A key aspect of promoting adolescent health at the community level is gathering the necessary data to determine priorities, raise awareness, and support local programs and policies. Since 2006, EDC has supported data-driven improvements in adolescent health and risk behavior through its administration of the MetroWest Adolescent Health Survey, funded by the MetroWest Health Foundation.
Administered biennially to more than 40,000 middle and high school youth in 25 communities west of Boston, the survey collects self-reported data on behaviors, including substance use, bullying, mental health, violence, sexual behavior, and physical activity. It also captures data on emerging and evolving behaviors in the adolescent population, such as social media use, prescription drug misuse (including opioids), and vaping, and identifies health disparities experienced by groups such as LGBTQ youth and youth with disabilities.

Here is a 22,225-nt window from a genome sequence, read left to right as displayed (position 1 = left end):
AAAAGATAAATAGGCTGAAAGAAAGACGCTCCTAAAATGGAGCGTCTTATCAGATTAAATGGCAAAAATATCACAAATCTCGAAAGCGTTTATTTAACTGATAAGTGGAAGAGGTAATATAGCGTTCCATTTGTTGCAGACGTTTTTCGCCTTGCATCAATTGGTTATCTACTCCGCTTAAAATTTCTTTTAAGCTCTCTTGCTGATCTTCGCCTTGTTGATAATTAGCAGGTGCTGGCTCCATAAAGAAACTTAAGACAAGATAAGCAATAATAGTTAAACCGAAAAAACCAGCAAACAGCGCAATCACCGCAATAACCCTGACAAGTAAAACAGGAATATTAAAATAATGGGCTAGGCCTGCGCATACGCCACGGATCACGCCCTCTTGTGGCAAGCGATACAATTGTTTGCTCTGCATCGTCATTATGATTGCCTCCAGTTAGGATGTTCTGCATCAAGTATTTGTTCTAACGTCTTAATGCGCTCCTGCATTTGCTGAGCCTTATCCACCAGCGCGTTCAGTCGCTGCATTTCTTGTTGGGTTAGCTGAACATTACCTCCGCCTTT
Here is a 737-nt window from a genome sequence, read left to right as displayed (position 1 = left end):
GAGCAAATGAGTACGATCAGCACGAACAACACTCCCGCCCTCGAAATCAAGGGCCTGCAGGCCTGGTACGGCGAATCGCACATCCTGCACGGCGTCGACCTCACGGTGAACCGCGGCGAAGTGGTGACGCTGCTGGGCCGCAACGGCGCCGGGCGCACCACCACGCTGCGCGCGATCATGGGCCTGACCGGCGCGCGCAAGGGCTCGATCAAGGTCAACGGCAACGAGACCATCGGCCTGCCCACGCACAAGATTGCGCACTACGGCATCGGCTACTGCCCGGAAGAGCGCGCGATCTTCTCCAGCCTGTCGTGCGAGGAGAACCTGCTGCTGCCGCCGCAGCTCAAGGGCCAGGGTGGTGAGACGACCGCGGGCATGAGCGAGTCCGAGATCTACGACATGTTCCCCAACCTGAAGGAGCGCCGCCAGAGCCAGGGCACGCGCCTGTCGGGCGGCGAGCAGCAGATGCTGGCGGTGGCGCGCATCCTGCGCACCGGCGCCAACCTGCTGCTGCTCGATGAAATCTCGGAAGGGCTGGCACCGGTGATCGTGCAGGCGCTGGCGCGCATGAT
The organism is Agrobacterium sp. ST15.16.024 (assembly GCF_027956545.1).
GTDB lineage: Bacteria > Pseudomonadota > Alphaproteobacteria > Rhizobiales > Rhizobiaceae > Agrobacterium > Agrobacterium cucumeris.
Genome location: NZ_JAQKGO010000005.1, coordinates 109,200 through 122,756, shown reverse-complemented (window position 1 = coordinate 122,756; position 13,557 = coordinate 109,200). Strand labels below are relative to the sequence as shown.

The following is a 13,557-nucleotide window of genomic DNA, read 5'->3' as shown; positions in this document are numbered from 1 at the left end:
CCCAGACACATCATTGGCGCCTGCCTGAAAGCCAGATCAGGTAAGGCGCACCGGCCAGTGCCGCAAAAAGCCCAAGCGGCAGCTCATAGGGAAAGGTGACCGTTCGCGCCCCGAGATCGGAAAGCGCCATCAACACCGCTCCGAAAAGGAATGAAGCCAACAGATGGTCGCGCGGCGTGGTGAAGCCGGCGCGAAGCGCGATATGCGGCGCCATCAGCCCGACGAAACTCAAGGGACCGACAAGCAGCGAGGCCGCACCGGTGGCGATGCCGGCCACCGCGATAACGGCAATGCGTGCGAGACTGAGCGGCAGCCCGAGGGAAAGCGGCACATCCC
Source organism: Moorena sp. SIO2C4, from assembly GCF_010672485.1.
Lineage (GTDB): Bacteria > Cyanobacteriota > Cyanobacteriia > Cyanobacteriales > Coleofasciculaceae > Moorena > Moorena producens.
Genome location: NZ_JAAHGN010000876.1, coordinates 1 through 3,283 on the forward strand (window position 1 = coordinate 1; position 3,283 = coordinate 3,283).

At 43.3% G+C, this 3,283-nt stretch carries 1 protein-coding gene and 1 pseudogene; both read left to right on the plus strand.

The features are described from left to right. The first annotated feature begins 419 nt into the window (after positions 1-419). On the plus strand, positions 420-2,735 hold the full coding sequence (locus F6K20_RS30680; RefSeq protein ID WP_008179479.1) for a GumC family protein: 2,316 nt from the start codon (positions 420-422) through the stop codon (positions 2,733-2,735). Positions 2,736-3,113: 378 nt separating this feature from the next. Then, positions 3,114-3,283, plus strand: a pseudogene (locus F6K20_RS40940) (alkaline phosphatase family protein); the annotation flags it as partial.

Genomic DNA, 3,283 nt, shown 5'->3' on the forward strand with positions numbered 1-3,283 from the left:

As part of this project, EDC’s role includes the following activities:
- Administer the MetroWest Adolescent Health Survey. Past surveys were collected biennially from 2006 through 2018, and planning is underway for the 2020 survey.
- Analyze results and share local findings with school and community partners, who use the results to inform programs and policies.
- Provide customized technical assistance to communities to maximize their use of local data to inform education, prevention, and intervention efforts.
- Conduct analyses of regional data to inform the field of adolescent health through conference presentations and publications in peer-reviewed journals.
- Since 2006, middle and high school adolescents in 25 communities have completed more than 250,000 surveys about their health and risk behaviors.
- Communities have used the data extensively to determine adolescent health priorities, bolster health education and prevention programming, advance local policies, and engage community members in collective action.
- Survey data have informed regional initiatives to address youth substance use, bullying, and mental health, as well as policy changes in several U.S. states related to tobacco use.